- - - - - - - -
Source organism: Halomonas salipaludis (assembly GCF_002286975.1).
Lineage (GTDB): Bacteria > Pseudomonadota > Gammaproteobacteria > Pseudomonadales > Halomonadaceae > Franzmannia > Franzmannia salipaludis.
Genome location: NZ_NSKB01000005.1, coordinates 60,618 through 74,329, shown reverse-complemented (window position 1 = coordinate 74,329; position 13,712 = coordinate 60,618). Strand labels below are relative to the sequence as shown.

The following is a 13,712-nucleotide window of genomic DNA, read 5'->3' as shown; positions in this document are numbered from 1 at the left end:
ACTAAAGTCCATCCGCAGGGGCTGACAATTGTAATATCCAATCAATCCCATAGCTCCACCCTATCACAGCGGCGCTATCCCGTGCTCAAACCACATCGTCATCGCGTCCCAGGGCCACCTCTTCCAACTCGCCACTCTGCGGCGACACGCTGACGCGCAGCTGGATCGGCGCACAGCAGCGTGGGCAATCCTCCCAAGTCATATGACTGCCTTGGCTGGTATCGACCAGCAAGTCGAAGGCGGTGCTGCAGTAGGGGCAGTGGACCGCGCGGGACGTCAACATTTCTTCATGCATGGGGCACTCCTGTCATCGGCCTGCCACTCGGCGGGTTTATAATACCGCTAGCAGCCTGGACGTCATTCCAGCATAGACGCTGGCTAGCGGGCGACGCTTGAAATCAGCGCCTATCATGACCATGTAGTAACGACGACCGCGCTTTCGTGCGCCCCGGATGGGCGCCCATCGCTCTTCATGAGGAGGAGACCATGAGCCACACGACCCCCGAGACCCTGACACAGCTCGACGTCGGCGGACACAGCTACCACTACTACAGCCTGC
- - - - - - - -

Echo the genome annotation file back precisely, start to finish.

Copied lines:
Source organism: Halomonas salipaludis (assembly GCF_002286975.1).
Lineage (GTDB): Bacteria > Pseudomonadota > Gammaproteobacteria > Pseudomonadales > Halomonadaceae > Franzmannia > Franzmannia salipaludis.
Genome location: NZ_NSKB01000005.1, coordinates 60,618 through 74,329, shown reverse-complemented (window position 1 = coordinate 74,329; position 13,712 = coordinate 60,618). Strand labels below are relative to the sequence as shown.

The following is a 13,712-nucleotide window of genomic DNA, read 5'->3' as shown; positions in this document are numbered from 1 at the left end:
ACTAAAGTCCATCCGCAGGGGCTGACAATTGTAATATCCAATCAATCCCATAGCTCCACCCTATCACAGCGGCGCTATCCCGTGCTCAAACCACATCGTCATCGCGTCCCAGGGCCACCTCTTCCAACTCGCCACTCTGCGGCGACACGCTGACGCGCAGCTGGATCGGCGCACAGCAGCGTGGGCAATCCTCCCAAGTCATATGACTGCCTTGGCTGGTATCGACCAGCAAGTCGAAGGCGGTGCTGCAGTAGGGGCAGTGGACCGCGCGGGACGTCAACATTTCTTCATGCATGGGGCACTCCTGTCATCGGCCTGCCACTCGGCGGGTTTATAATACCGCTAGCAGCCTGGACGTCATTCCAGCATAGACGCTGGCTAGCGGGCGACGCTTGAAATCAGCGCCTATCATGACCATGTAGTAACGACGACCGCGCTTTCGTGCGCCCCGGATGGGCGCCCATCGCTCTTCATGAGGAGGAGACCATGAGCCACACGACCCCCGAGACCCTGACACAGCTCGACGTCGGCGGACACAGCTACCACTACTACAGCCTGC